Facebook connects with SMEs at Dublin launch
Published 17/04/2014 | 02:30
Social media giant Facebook is set to double the number of sales and marketing staff at its Dublin operations servicing the SME sector as part of an overall expansion this year.
The company plans to raise total Irish staff numbers to 1,000 when it moves to new, bigger offices at Grand Canal Square in July.
And by the end of this year, more than 60 of these staff will be working with the SME sector, up from the current 30.
Facebook chief operations officer Sheryl Sandberg told an audience of Irish business owners yesterday that they made up a "huge percentage of jobs growth" and are contributing to the economic recovery.
She was in Dublin to launch Facebook's European 'SME client council' – a platform to connect SMEs with Facebook executives to improve the company's offering to small business.
Ms Sandberg joined Facebook from Google and was recently named one of the world's most influential women by 'Time' magazine. She is the only woman on the board of Facebook and is now worth more than $900m (€650m) following a recent drop in Facebook's stock value.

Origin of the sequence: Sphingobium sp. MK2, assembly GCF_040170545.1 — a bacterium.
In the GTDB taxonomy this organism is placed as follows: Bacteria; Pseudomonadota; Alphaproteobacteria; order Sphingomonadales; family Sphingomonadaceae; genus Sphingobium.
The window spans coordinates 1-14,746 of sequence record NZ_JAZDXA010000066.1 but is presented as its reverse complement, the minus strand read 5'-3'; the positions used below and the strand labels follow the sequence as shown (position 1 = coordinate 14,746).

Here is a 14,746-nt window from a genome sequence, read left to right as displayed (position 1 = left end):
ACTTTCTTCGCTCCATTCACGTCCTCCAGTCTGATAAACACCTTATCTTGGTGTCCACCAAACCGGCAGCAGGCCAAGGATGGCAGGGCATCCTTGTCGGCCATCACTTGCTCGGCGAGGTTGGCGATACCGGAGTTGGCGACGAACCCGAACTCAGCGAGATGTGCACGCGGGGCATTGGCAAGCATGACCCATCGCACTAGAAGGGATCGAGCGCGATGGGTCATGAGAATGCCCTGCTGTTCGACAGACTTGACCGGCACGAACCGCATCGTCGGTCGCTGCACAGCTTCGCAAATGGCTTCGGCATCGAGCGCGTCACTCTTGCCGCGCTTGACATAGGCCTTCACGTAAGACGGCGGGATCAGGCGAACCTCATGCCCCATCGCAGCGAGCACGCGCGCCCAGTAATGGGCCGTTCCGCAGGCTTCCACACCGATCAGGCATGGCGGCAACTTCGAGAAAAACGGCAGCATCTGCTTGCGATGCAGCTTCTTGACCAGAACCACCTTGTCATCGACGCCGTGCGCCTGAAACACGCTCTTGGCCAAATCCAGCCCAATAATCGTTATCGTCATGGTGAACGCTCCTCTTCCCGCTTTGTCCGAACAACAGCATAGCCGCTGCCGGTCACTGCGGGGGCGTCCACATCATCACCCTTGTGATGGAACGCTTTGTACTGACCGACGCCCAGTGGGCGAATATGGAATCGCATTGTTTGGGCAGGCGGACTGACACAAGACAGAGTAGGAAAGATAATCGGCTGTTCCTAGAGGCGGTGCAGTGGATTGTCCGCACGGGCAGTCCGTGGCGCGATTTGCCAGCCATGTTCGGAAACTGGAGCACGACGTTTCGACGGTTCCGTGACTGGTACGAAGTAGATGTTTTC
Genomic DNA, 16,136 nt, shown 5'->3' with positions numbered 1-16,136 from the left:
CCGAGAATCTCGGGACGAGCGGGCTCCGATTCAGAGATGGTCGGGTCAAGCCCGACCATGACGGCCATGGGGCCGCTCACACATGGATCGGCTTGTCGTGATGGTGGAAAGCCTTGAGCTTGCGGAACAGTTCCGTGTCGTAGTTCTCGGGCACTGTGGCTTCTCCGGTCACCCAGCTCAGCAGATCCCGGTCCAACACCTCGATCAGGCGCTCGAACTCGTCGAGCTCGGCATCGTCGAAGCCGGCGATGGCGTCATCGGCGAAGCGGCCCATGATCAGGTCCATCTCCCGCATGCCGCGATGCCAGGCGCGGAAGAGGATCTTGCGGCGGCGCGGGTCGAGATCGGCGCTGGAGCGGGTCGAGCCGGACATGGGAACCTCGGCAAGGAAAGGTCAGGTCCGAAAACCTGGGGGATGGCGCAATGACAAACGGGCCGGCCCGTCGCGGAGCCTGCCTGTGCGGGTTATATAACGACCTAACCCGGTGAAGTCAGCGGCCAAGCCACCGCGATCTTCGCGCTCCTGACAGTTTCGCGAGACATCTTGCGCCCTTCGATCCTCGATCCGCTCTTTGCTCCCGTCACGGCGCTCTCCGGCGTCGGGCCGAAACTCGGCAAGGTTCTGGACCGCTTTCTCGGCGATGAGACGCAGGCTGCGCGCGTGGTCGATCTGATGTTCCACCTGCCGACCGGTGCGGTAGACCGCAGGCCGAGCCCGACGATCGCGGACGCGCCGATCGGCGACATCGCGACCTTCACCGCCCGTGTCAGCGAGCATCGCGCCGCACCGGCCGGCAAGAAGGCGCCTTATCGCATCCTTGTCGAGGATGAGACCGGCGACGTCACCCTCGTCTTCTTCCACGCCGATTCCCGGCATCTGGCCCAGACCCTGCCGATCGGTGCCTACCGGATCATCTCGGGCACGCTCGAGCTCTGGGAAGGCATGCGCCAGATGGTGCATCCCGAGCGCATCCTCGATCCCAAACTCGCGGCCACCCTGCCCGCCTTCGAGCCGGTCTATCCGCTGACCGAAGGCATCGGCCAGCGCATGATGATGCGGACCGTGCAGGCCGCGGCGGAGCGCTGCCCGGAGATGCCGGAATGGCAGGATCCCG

Earlier in the day, she held court at a 'Lean In' event at the Facebook headquarters to discuss her book, 'Lean In: Women, Work and the Will to Lead'.
"The book doesn't say you should work all night or that women should be like men. What it promotes is equal opportunity for women so they can do whatever they choose to do," she said.
"Gender quotas can be useful. They may be right for Ireland, they may not be. But even with the quota, we have to attack stereotypes."
The mother of two maintains that 'being picky' about choosing the 'right partner' is crucial to ongoing career success for women in business.
"I think it's funny when fathers say that they are 'babysitting' their own children. Parenting – for either parent – is not a hobby."
Ms Sandberg also rubbished rumours doing the round in America that she will run for office in the US. "I think it is really important to have female leaders in business as well as politics," she said.